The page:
May’s Employment Situation Research Notes

June 5, 2015

Nonfarm payroll gains accelerate in May; top 300k with revisions Job market conditions remained strong in May as the economy created 280,000 jobs – the best monthly gain thus far this year. This result was well above expectations of 226,000 new jobs, and a sharp pickup over April’s revised gain of 221,000. Coupled with revisions […]

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Market Perspectives (May 2015)

May 29, 2015

Executive Summary March brought continued volatility to global markets, though overseas equities continued to outperform the S&P 500 year to date. Despite this volatility, stocks ended the quarter in positive territory. U.S. large cap stocks declined while mid cap performance was relatively flat amid declining corporate earnings growth, uncertainty over the timing of future Fed […]

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May’s Consumer Confidence Research Notes

May 27, 2015

Confidence rises in May on stronger labor market conditions Confidence rose fractionally in May as consumers weighed evidence that the economy slowed in recent months. The Conference Board’s Consumer Confidence Index edged higher to 95.4, moderately higher than the revised reading of 94.3 in April. This moderate firming in confidence is a positive, suggesting that […]

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Jobless Claims (week of 5.9.15) Research Notes

May 15, 2015

Jobless claims decline modestly; 4-week average at 15-year low Initial jobless claims fell modestly to 264,000 for the week ended May 9, slightly below the previous week’s print of 265,000. This week’s result pulled the four-week moving average down to 271,750. At recent levels, jobless claims suggest that layoffs remain low and job market conditions […]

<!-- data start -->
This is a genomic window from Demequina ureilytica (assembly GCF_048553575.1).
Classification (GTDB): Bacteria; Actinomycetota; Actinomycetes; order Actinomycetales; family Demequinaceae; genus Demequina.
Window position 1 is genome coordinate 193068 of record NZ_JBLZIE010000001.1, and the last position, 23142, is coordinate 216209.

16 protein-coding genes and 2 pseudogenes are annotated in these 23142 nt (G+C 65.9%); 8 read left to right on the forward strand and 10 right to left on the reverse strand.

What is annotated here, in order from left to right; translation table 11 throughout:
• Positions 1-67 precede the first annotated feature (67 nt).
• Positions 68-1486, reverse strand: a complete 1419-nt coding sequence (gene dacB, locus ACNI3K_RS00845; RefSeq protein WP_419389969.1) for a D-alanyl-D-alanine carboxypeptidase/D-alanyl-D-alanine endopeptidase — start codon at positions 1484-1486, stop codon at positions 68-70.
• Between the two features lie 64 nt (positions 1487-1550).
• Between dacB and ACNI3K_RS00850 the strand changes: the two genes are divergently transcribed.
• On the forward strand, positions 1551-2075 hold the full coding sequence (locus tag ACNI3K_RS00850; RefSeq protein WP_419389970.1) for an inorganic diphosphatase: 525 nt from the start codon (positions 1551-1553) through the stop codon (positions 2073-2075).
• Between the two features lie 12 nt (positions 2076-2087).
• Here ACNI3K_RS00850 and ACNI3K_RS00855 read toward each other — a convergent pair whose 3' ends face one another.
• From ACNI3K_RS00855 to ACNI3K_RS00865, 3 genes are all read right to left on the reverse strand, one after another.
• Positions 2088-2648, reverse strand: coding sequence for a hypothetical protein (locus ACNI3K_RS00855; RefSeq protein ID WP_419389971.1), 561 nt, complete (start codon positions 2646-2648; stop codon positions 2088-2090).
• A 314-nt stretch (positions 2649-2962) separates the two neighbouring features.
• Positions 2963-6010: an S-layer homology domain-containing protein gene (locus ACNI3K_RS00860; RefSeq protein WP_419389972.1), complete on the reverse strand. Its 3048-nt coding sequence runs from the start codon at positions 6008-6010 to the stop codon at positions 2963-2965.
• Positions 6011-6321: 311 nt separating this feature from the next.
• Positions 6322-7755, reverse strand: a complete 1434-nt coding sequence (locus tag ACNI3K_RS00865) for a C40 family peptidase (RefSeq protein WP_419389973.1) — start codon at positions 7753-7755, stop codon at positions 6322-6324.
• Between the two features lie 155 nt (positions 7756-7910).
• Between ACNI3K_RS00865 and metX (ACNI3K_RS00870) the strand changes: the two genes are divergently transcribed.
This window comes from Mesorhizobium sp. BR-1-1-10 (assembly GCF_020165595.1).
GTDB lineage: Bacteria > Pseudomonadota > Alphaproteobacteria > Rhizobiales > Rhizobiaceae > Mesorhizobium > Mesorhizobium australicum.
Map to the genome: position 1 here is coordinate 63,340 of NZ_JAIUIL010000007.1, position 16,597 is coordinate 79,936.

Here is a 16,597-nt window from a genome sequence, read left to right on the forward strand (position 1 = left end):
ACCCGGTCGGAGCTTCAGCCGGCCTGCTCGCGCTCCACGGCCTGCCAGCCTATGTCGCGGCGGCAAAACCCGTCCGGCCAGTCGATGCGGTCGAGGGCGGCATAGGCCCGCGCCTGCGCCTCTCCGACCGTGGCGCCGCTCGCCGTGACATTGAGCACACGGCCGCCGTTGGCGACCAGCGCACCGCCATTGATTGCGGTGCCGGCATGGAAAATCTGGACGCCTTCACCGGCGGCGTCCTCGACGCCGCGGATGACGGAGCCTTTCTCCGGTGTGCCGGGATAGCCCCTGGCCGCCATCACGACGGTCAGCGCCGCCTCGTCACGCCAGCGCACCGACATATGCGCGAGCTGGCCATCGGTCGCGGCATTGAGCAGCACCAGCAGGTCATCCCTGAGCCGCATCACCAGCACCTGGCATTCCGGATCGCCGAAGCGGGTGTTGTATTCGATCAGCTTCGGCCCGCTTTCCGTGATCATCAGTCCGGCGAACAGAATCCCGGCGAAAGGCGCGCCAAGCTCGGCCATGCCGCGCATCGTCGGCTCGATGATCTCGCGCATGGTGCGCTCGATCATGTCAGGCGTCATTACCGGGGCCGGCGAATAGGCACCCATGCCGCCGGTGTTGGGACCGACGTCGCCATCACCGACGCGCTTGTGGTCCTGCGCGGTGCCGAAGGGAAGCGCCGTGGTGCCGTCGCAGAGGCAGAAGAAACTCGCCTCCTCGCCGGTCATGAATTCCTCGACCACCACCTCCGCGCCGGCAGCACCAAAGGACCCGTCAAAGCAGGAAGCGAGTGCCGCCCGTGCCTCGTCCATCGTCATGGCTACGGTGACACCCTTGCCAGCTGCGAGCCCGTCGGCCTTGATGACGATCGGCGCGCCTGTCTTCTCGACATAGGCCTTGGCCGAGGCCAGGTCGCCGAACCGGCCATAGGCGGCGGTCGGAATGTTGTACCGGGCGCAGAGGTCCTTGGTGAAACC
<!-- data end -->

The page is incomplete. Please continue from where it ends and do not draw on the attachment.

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April Retail Sales Research Notes

May 13, 2015

Retail sales flat in April Retail sales were flat in April, falling short of expectations for a modest 0.2% rise. Sales excluding motor vehicles managed a modest gain of 0.1%. March retail sales were revised upward to 1.1%. Weak sales gains coincides with other data that suggests that the economy has been in a soft […]

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Consumer Sentiment Research Notes

May 1, 2015

Consumer sentiment rises in line with expectations in April The University of Michigan Consumer Sentiment Index increased in April, coming in at 95.9, matching expectations for the month and confirming a moderate increase from the March index reading of 93.0. Those surveyed indicated that they have become more optimistic in general in the past month […]

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Market Perspectives (April 2015)

April 14, 2015

Executive Summary March brought continued volatility to global markets, though overseas equities continued to outperform the S&P 500 year to date.  Despite this volatility, stocks ended the quarter in positive territory. U.S. large cap stocks declined while mid cap performance was relatively flat amid declining corporate earnings growth, uncertainty over the timing of future Fed […]

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Economic Perspectives (First Quarter 2015)

April 14, 2015

The economy appears to be off to a sluggish start this year, in part due to the collapse in oil prices and the strength of the dollar.  Still, the economy is growing, and should be supported by confident U.S. consumers with some pent-up ability to spend. Read the full article>>